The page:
OR WAIT 15 SECS
Kevin Kavanagh, MD: “I would be more worried about getting the family together for next Thanksgiving than this Thanksgiving. And if you’re going to get your family together this Thanksgiving, you may not have all members together next Thanksgiving, and that’s what needs to be remembered.”
Time to gird for the bird. It won’t be much a Thanksgiving holiday for infection preventionists and other healthcare professionals grappling with an alarming spike in cases of coronavirus disease 2019 (COVID-19). This huge surge in COVID cases—20 straight days of reported cases of over 100,000 or more—floods hospitals in the United States even before the start of the long Thanksgiving weekend, where millions of people will be traveling and gathering and thus giving SARS-CoV-2 even more opportunities to spread.
Connie Steed, MSN, RN, CIC, FAPIC, president of the Association for Professionals in Infection Control and Epidemiology (APIC), warns the public that now is not the time to let its guard down against COVID-19. “While news of a vaccine is welcome, we must continue masking and social distancing until broad distribution of the vaccine becomes a reality,” Steed said in press release last Friday. “With cases rising, and many hospitals at or nearly at capacity, we all must do what we can to prevent the spread of COVID-19. Wear a mask when you’re outside your home, stay six feet from others, wash your hands, don’t touch your face, and stay home if you feel sick.”
The US Centers for Disease Control and Prevention (CDC) wants people to stay home for the holiday, but the public seems to be turning a deaf ear to that warning as AAA expects that more than 55 million travelers will hop planes, trains, and automobiles to visit their loved ones. That’s about 10% fewer travelers than last year, but still way too many, as far as the CDC is concerned.
The agency suggests that Thanksgiving celebrations be limited to household members only; people who’ve lived under the same roof for the last 14 days. “People who do not currently live in your housing unit, such as college students who are returning home from school for the holidays, should be considered part of different households,” states the CDC guidance. “In-person gatherings that bring together family members or friends from different households, including college students returning home, pose varying levels of risk. Organizers and attendees of larger events should consider the risk of virus spread based on event size (number of attendees and other factors) and take steps to reduce the possibility of infection, as outlined in the Considerations for Events and Gatherings.”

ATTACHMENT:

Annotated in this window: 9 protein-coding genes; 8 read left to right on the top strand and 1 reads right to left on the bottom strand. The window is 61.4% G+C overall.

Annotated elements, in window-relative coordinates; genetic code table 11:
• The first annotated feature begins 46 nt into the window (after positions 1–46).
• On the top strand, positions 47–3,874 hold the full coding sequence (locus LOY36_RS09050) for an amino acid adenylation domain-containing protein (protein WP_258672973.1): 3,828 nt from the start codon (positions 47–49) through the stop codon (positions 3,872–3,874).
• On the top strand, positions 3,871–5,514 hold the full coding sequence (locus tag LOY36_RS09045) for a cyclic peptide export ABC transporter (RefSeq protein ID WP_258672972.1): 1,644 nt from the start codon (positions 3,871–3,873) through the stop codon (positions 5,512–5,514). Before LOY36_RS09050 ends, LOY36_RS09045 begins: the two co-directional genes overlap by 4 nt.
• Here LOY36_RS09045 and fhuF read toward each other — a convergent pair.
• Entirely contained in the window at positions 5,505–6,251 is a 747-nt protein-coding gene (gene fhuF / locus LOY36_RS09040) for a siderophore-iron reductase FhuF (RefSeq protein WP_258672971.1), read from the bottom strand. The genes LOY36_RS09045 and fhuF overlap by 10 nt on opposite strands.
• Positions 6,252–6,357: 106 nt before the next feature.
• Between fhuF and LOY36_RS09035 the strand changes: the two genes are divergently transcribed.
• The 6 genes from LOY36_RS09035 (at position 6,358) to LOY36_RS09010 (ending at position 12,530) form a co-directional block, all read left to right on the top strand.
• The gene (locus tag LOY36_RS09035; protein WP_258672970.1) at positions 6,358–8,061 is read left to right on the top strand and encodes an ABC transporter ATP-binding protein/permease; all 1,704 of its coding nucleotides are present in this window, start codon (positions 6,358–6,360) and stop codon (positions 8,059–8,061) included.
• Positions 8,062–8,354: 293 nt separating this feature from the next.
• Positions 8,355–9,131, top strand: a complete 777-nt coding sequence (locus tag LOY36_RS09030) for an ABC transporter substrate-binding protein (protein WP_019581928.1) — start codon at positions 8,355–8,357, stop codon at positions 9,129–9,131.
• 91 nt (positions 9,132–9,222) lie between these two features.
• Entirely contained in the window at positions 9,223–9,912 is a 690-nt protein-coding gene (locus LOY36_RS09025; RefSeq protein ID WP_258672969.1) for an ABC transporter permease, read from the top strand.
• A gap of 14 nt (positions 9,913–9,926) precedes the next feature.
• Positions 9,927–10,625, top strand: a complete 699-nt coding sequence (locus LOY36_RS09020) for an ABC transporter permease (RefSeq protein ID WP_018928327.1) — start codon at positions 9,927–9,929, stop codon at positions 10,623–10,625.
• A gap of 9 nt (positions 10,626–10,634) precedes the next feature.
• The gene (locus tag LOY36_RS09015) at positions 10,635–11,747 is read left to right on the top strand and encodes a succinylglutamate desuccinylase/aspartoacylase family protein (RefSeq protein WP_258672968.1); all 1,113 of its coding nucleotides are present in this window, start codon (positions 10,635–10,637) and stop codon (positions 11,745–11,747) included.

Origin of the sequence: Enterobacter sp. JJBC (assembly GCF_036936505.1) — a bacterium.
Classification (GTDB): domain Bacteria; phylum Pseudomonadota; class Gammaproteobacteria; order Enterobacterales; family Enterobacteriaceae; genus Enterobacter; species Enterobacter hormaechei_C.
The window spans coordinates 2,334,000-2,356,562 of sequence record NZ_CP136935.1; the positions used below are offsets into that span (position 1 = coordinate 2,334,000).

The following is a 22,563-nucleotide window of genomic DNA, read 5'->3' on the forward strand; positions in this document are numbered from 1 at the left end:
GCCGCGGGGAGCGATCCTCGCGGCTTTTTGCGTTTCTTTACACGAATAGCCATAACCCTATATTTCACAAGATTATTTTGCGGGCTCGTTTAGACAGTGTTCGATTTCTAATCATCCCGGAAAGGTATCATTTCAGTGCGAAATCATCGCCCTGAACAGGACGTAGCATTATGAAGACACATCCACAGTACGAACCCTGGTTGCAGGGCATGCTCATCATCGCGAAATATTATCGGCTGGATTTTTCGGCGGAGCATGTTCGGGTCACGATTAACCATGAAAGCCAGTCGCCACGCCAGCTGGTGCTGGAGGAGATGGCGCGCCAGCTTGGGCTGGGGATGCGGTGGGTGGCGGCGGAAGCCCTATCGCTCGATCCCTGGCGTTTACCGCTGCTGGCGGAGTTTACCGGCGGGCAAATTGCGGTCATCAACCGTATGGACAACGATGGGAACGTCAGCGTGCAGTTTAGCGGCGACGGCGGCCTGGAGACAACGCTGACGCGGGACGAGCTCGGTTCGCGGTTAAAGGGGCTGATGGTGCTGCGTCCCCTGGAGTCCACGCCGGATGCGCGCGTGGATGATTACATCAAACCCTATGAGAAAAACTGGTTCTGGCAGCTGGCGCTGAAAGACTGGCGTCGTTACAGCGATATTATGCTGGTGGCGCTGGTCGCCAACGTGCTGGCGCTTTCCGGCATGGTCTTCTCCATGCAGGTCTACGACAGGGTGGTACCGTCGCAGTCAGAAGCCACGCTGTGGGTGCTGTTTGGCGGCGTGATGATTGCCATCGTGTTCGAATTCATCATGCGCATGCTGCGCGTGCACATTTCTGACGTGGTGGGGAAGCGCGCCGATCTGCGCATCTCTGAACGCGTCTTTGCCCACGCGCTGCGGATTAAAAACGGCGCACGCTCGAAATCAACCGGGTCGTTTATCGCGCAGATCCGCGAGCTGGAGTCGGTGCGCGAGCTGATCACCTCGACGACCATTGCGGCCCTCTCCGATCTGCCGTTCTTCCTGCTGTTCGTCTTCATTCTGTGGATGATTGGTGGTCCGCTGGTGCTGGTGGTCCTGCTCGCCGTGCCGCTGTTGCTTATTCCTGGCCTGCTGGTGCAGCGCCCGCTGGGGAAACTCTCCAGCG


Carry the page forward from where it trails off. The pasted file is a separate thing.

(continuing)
Hospitalizations and deaths are lagging indicators, but they are surging as well. According to the Covid Tracking Project, about 83,870 patients were hospitalized yesterday, the 13th straight day the US COVID hospitalization record has been broken. And last week, the daily death count from COVID reached 2000, the first time that’s happened since May,
But again, despite that fact, according to the Transportation Security Administration, more than a million people travelled by air last Friday.
Kevin Kavanagh, MD, a member of Infection Control Today®’s Editorial Advisory Board, says that the risk just isn’t worth it. “The virus doesn’t care,” Kavanagh told ICT® in a Q&A. “People get together, it will spread. So, right now I would be more worried about getting the family together for next Thanksgiving than this Thanksgiving. And if you’re going to get your family together this Thanksgiving, you may not have all members together next Thanksgiving, and that’s what needs to be remembered.”
In an updated guidance released last Friday, the CDC says that 50% of COVID cases are spread by asymptomatic carriers.
Overall, in the United States, there have been over 1.2 million confirmed cases of COVID-19 as of yesterday and about 257,000 have died from the novel coronavirus. In the world, there have been over 58 million confirmed cases of COVID-19, and nearly 1.4 million people have died from COVID-19.